Slow off the mark
Apr 14 2008
by Haydon Wood, Liverpool Daily Post
MERSEYSIDE needs to get its act together. A year ago, a government minister, Phil Woolas, announced he’d knocked heads together and the Merseyside City Region would become a reality.
Insiders try to assure me that, under the guidance of Knowsley council leader Ron Round, work is being done to create the organisation that would be given new powers to boost skills and tackle unemployment.
Survey after survey has shown that one of the main reasons why unemployment and low pay remain worse here than other parts of the country is lack of skills.
So you would expect local politicians to bite the hand off a government offering to devolve power and cash to Merseyside to tackle these issues.
But, as far as I can see, there has been little progress since Mr Woolas did his head banging.
Instead, we see Greater Manchester’s City Region so far down the track that they are no longer talking about how nice it would be if Wigan and Stockport, Bury and Manchester could get together for a chat about things.
Representatives of their City Region are in intensive talks with senior civil servants from the Treasury and three other key ministries to put the whole thing on a statutory basis.
Before offering my explanation for the tardiness of Merseyside, I need to explain what these City Regions and their associated Multi Area Agreements are all about.
As with so many issues around the way we are governed, they may seem irrelevant and dry as dust to the public. In fact, they are very important. Without structure the people perish, in my opinion.
Believe it or not, the Government has been persuaded to release its total grip on centralised funding and decision making. It is prepared to give up some of its power to the major City Regions. So the millions of pounds spent annually on Merseyside by the unaccountable Learning and Skills Council could, in future, be decided locally. Big transport projects like a tram system or second crossing of the Mersey could be given a tremendous boost if it was jointly agreed by councils here.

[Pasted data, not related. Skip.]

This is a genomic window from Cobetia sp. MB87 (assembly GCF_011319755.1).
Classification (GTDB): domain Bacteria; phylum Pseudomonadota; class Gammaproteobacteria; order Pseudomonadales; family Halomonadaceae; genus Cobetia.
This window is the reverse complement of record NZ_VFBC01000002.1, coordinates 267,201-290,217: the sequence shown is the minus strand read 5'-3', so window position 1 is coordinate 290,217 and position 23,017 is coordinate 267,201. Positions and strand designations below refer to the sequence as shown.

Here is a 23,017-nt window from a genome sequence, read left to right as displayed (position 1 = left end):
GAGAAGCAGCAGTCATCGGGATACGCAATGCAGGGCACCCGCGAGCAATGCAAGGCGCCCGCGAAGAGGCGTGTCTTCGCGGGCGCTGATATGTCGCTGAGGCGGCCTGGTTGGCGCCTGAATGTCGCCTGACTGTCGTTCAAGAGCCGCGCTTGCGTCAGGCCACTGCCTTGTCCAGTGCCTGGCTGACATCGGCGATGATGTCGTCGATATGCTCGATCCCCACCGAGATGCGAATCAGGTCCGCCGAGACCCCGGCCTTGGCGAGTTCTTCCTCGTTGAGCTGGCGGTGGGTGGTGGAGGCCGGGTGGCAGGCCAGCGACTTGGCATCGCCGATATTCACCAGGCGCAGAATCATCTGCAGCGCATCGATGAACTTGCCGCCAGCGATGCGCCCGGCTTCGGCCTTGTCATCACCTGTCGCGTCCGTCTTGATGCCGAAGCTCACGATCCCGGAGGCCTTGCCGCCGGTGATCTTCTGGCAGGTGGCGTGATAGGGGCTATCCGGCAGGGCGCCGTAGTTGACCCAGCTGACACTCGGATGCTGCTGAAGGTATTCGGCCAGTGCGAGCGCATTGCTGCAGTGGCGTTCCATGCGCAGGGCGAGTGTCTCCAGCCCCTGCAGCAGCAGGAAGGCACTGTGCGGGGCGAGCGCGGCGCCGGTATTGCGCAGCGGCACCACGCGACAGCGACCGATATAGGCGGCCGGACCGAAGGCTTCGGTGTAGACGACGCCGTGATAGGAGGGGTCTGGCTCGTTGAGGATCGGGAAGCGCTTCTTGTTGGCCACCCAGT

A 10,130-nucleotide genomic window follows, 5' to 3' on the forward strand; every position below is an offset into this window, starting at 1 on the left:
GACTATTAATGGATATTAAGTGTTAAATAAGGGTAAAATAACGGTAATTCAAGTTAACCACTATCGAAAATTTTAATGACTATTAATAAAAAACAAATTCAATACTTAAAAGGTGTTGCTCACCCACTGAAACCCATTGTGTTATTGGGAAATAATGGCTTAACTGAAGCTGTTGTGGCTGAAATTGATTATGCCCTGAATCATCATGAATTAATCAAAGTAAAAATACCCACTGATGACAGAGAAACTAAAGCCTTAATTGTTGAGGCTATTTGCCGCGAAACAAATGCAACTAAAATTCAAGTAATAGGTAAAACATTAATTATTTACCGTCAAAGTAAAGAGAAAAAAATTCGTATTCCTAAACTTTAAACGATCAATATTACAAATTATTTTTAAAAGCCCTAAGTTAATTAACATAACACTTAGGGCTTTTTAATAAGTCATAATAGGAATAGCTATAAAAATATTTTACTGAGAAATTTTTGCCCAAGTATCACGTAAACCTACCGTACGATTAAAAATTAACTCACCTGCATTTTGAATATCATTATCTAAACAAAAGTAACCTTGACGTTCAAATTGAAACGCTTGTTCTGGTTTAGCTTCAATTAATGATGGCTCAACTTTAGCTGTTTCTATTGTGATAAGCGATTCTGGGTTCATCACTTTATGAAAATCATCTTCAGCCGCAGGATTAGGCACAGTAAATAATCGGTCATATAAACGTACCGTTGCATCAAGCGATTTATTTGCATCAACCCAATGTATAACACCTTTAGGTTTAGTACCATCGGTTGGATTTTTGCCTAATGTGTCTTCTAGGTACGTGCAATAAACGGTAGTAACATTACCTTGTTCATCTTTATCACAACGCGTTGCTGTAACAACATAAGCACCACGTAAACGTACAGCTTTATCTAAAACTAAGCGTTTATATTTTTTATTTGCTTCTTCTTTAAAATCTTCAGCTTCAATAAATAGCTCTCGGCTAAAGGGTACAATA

My career in journalism began on the day the now defunct Merseyside and Greater Manchester Councils were created in 1974. I reported endless rows between the proud cities of Liverpool and Manchester with these upstart counties. The spirit of unity was then no more in evidence on the Irwell than the Mersey. But, under Margaret Thatcher’s threat to privatise the jointly-owned Manchester Airport, Labour and Tory councils united to see her off. A tradition of working together was born.
It’s taking a lot longer on Merseyside, although the need is arguably greater. Insiders who want to see the Merseyside City Region delivering on transport and skills are frustrated by the lack of progress. There’s a feeling that the core city of Liverpool is more interested in building structures to help itself, rather than marshalling behind it the united strength of Sefton, Wirral, Knowsley, St Helens and Halton.
Source: Liverpool Daily Post